Dying well

The archbishop of York, Dr John Sentamu, has written today on the need to talk about death more in our society, and to recover the concept of “a good death”. See also this news report on the archbishop’s comments, and here for more on the Dying Matters Awareness Week referred to by Dr Sentamu.

For many, “a good death” (or, as I’m inclined to prefer, “dying well”) can only mean a death whose timing and circumstances they choose for themselves. As I posted recently, Pope John Paul II offers a different perspective on what a “good death” means. See in particular his observation that:

Even pain and suffering have meaning and value when they are experienced in close connection with love received and given.

Also his call for a “contemplative outlook” in which we “do not take possession of reality but instead accept it as a gift”:

This outlook does not give in to discouragement when confronted by those who are sick, suffering, outcast or at death’s door. Instead, in all these situations it feels challenged to find meaning, and precisely in these circumstances it is open to perceiving in the face of every person a call to encounter, dialogue and solidarity.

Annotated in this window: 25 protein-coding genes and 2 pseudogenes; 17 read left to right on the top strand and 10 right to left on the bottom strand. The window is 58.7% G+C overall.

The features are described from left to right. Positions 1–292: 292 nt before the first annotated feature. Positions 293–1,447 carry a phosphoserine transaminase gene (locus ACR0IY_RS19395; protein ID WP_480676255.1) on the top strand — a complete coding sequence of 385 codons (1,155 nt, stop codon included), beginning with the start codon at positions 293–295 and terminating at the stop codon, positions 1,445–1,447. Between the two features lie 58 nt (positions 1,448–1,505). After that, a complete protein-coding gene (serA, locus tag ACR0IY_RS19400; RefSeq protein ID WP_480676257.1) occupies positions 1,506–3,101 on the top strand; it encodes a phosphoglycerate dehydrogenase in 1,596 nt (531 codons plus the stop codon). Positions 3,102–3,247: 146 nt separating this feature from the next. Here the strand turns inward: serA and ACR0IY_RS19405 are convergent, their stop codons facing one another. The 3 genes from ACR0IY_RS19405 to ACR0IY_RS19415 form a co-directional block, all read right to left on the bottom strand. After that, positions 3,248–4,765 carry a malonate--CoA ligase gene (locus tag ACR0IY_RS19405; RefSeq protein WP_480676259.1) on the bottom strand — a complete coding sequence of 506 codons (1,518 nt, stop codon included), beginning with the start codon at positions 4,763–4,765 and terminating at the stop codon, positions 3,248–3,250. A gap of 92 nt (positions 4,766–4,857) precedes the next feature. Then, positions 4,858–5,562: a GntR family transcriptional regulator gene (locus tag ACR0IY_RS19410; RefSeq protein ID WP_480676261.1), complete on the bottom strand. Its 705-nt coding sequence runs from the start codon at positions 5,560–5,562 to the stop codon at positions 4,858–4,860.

The image at the top of this post may be helpful in establishing this contemplative outlook (at least, I hope it is, since I am a long way from possessing such an outlook for myself). It shows a statue at the Abbey of Our Lady of Fontgombault called Notre Dame du Bien Mourir: Our Lady of Dying Well.

This site tells the story of this statue:

Our Lady’s monastery goes back to a hermit by the name of Gombaud who lived in a cave on the site around the year 1000. This Black Madonna was originally known as Our Lady Mediatrix of All Graces. For centuries she watched over the Abbey from her vantage point, high above the northern portal of the abbatial church, overlooking a garden and the little cemetery of the monks.

Her name change goes back to an incident during the Revolution: A young man had climbed a latter with the intent of destroying this statue. He was swinging a hammer, but before he could hurt her he fell and was fatally wounded. He lived just long enough to realized the error of his ways, repent, and make his peace with God and his Mother.

In 1991, the statue was brought inside the abbey church and given the crown that can be seen in the photograph.

(Thanks to Revd Stephen Heard for informing me about Notre Dame de Bien Mourir.)

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